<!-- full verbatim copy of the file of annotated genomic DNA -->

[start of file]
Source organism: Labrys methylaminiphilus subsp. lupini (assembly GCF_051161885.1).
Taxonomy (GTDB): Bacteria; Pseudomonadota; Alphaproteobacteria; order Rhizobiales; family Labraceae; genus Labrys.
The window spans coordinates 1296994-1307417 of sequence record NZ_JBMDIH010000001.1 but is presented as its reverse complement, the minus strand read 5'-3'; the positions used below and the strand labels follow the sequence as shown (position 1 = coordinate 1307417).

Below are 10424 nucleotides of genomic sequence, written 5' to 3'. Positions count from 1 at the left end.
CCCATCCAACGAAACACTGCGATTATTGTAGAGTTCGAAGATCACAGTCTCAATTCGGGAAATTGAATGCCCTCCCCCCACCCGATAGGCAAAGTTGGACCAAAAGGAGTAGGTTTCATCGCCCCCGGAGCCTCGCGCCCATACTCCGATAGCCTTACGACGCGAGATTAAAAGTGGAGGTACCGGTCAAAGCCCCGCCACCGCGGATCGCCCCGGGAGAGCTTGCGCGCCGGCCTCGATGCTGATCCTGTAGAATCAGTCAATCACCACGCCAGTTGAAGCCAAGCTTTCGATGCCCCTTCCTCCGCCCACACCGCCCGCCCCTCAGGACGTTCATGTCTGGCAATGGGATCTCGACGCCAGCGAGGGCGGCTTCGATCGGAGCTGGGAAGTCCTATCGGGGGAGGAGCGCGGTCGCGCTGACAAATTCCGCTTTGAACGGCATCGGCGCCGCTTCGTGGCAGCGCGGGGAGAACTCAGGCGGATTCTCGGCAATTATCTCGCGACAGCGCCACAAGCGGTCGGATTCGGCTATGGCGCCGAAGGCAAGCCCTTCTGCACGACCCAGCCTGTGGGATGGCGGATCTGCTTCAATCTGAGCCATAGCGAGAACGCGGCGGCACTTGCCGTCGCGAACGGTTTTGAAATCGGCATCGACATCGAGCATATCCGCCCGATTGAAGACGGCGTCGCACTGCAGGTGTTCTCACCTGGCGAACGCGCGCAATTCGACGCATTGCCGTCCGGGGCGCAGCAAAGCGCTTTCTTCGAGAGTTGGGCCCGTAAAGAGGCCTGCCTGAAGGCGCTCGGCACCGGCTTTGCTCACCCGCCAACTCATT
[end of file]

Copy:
Source organism: Labrys methylaminiphilus subsp. lupini (assembly GCF_051161885.1).
Taxonomy (GTDB): Bacteria; Pseudomonadota; Alphaproteobacteria; order Rhizobiales; family Labraceae; genus Labrys.
The window spans coordinates 1296994-1307417 of sequence record NZ_JBMDIH010000001.1 but is presented as its reverse complement, the minus strand read 5'-3'; the positions used below and the strand labels follow the sequence as shown (position 1 = coordinate 1307417).

Below are 10424 nucleotides of genomic sequence, written 5' to 3'. Positions count from 1 at the left end.
CCCATCCAACGAAACACTGCGATTATTGTAGAGTTCGAAGATCACAGTCTCAATTCGGGAAATTGAATGCCCTCCCCCCACCCGATAGGCAAAGTTGGACCAAAAGGAGTAGGTTTCATCGCCCCCGGAGCCTCGCGCCCATACTCCGATAGCCTTACGACGCGAGATTAAAAGTGGAGGTACCGGTCAAAGCCCCGCCACCGCGGATCGCCCCGGGAGAGCTTGCGCGCCGGCCTCGATGCTGATCCTGTAGAATCAGTCAATCACCACGCCAGTTGAAGCCAAGCTTTCGATGCCCCTTCCTCCGCCCACACCGCCCGCCCCTCAGGACGTTCATGTCTGGCAATGGGATCTCGACGCCAGCGAGGGCGGCTTCGATCGGAGCTGGGAAGTCCTATCGGGGGAGGAGCGCGGTCGCGCTGACAAATTCCGCTTTGAACGGCATCGGCGCCGCTTCGTGGCAGCGCGGGGAGAACTCAGGCGGATTCTCGGCAATTATCTCGCGACAGCGCCACAAGCGGTCGGATTCGGCTATGGCGCCGAAGGCAAGCCCTTCTGCACGACCCAGCCTGTGGGATGGCGGATCTGCTTCAATCTGAGCCATAGCGAGAACGCGGCGGCACTTGCCGTCGCGAACGGTTTTGAAATCGGCATCGACATCGAGCATATCCGCCCGATTGAAGACGGCGTCGCACTGCAGGTGTTCTCACCTGGCGAACGCGCGCAATTCGACGCATTGCCGTCCGGGGCGCAGCAAAGCGCTTTCTTCGAGAGTTGGGCCCGTAAAGAGGCCTGCCTGAAGGCGCTCGGCACCGGCTTTGCTCACCCGCCAACTCATT